Culinate recipe editor’s note: I substituted roasted garlic (because I had it) for the garlic powder and cut the amount of yogurt in half to ensure a pronounced onion flavor. The results? Delish, especially with ruffly chips!
I can still see the envelope of onion-soup mix that my mother would sprinkle over sour cream, pour into a pretty little bowl, and serve with waffle-style potato chips for her bridge-club gals. That memory is etched right around 1975. You, too?
As much as I love an occasional dip-and-chip indulgence, the formula of yesteryear inevitably has me scrambling for a pitcher of water (those seasoning packets can be extraordinarily salty and contain a slew of preservatives better left alone). Enter: a spice blend with stuff from the cupboard (and not the lab) and a mess of caramelized onions doing some magic on Greek yogurt (the lightened-up piece of this recipe).
|2||Tbsp. neutral oil|
|1||large onion, halved and thinly sliced (about 3 cups)|
|½||tsp. salt, plus more to taste|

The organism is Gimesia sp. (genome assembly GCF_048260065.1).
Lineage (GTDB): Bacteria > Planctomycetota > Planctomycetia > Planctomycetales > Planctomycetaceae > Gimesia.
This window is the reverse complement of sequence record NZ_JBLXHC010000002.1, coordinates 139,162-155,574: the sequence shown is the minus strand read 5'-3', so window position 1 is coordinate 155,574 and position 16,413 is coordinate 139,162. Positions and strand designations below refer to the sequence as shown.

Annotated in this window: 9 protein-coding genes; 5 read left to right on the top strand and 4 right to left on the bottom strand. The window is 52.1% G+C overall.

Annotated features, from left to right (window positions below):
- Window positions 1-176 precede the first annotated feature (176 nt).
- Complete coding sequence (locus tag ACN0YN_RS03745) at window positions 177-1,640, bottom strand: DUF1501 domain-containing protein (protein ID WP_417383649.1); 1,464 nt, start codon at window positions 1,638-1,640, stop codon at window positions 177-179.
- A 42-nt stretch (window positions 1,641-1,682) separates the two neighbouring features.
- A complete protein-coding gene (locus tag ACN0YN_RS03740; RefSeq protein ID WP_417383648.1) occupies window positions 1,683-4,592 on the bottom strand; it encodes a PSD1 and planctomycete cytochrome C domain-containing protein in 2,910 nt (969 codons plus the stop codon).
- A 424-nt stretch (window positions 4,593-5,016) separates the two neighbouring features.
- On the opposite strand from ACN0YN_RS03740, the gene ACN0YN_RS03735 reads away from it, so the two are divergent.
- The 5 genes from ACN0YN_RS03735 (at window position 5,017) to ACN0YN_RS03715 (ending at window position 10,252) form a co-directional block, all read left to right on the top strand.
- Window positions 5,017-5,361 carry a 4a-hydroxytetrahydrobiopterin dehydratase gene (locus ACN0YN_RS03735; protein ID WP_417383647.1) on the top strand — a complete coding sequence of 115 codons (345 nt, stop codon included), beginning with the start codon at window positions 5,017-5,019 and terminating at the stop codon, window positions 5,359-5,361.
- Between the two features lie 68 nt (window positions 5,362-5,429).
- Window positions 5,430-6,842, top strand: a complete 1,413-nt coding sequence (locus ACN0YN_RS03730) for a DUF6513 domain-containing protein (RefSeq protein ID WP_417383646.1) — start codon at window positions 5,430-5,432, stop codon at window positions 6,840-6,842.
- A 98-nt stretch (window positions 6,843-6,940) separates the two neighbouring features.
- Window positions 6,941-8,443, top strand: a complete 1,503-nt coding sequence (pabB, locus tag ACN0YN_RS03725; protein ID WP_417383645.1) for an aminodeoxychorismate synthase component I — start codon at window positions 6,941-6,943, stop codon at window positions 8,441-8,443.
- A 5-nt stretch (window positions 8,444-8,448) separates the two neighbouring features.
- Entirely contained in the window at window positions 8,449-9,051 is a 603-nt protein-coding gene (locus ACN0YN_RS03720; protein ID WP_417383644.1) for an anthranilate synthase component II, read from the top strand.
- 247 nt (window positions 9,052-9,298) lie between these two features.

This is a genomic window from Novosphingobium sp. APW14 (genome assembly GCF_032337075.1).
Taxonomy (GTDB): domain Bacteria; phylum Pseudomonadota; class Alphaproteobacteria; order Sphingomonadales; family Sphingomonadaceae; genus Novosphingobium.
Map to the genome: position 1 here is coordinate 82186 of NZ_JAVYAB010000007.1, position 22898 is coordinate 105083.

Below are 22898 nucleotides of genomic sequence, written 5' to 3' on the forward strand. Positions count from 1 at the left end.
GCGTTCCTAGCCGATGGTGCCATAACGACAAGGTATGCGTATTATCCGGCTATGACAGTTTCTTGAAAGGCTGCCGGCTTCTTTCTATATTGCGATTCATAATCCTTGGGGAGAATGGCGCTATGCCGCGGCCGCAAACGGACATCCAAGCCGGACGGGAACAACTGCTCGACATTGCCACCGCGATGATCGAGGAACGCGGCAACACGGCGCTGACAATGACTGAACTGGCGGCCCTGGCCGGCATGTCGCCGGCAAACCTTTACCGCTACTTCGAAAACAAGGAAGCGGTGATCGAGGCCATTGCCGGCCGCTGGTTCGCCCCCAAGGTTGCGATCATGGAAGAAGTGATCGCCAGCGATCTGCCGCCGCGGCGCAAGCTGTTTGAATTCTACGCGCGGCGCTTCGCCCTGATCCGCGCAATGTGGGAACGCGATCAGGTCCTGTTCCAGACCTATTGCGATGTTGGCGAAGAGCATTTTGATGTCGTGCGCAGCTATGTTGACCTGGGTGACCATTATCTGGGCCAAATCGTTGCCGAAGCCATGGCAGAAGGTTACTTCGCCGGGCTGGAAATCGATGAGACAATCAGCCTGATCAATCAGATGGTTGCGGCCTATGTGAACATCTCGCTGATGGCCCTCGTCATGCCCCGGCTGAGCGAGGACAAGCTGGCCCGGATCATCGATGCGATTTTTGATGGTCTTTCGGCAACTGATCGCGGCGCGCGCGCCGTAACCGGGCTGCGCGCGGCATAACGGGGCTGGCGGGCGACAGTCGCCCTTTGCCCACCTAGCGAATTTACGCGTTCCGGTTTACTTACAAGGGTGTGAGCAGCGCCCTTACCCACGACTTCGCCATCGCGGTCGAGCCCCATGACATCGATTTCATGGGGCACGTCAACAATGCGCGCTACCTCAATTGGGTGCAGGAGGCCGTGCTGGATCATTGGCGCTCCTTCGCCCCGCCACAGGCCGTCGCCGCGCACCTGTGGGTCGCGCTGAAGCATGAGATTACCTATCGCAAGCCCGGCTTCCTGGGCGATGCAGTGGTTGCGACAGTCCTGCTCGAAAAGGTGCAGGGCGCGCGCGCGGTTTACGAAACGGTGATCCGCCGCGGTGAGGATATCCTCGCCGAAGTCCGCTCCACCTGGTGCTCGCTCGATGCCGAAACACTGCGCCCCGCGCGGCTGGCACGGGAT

|~||Freshly ground black pepper|
|16||oz. “traditional” or 2 percent plain Greek-style yogurt (see Note)|
|1||tsp. garlic powder|
|½||tsp. celery seeds|
|½||tsp. dry mustard|
|¼ to ½||tsp. ground cumin|
|1||tsp. Worcestershire sauce (anchovy-free Plan B: Pickapeppa sauce or ½ tsp. soy sauce plus ½ tsp. molasses)|
|~||Bell pepper, carrots, celery, cucumber, and jicama, cut into handheld-size slices|
Greek yogurt, which is becoming increasingly available in conventional supermarkets, is super-creamy and my preference here. If it’s just not available in your neck of the woods, don’t fret; place a metal sieve over a bowl and pour plain yogurt into the sieve, letting it drain for 30 minutes or so. Although not a deal-breaker, the nonfat version is less creamy than its 2 percent or fuller-fat “traditional” counterparts.
The flavors of this dish mellow and deepen with time. The dip will keep for 3 days in an airtight container in the refrigerator.
This content is from the book The Meat Lover’s Meatless Celebrations by Kim O’Donnel.
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